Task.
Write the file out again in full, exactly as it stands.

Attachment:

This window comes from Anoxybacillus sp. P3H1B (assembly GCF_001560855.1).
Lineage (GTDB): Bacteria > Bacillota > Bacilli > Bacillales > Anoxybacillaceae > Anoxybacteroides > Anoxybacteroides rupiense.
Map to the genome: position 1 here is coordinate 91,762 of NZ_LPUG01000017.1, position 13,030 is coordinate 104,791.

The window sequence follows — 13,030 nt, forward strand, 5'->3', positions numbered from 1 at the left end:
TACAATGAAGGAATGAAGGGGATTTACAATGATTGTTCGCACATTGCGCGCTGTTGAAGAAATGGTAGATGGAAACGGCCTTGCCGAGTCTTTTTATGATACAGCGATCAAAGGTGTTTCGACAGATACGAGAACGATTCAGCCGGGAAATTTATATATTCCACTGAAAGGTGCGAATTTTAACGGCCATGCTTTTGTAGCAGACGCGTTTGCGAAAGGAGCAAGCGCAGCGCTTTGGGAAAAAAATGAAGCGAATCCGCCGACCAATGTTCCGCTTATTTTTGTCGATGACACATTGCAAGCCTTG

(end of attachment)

This window comes from Anoxybacillus sp. P3H1B (assembly GCF_001560855.1).
Lineage (GTDB): Bacteria > Bacillota > Bacilli > Bacillales > Anoxybacillaceae > Anoxybacteroides > Anoxybacteroides rupiense.
Map to the genome: position 1 here is coordinate 91,762 of NZ_LPUG01000017.1, position 13,030 is coordinate 104,791.

The window sequence follows — 13,030 nt, forward strand, 5'->3', positions numbered from 1 at the left end:
TACAATGAAGGAATGAAGGGGATTTACAATGATTGTTCGCACATTGCGCGCTGTTGAAGAAATGGTAGATGGAAACGGCCTTGCCGAGTCTTTTTATGATACAGCGATCAAAGGTGTTTCGACAGATACGAGAACGATTCAGCCGGGAAATTTATATATTCCACTGAAAGGTGCGAATTTTAACGGCCATGCTTTTGTAGCAGACGCGTTTGCGAAAGGAGCAAGCGCAGCGCTTTGGGAAAAAAATGAAGCGAATCCGCCGACCAATGTTCCGCTTATTTTTGTCGATGACACATTGCAAGCCTTG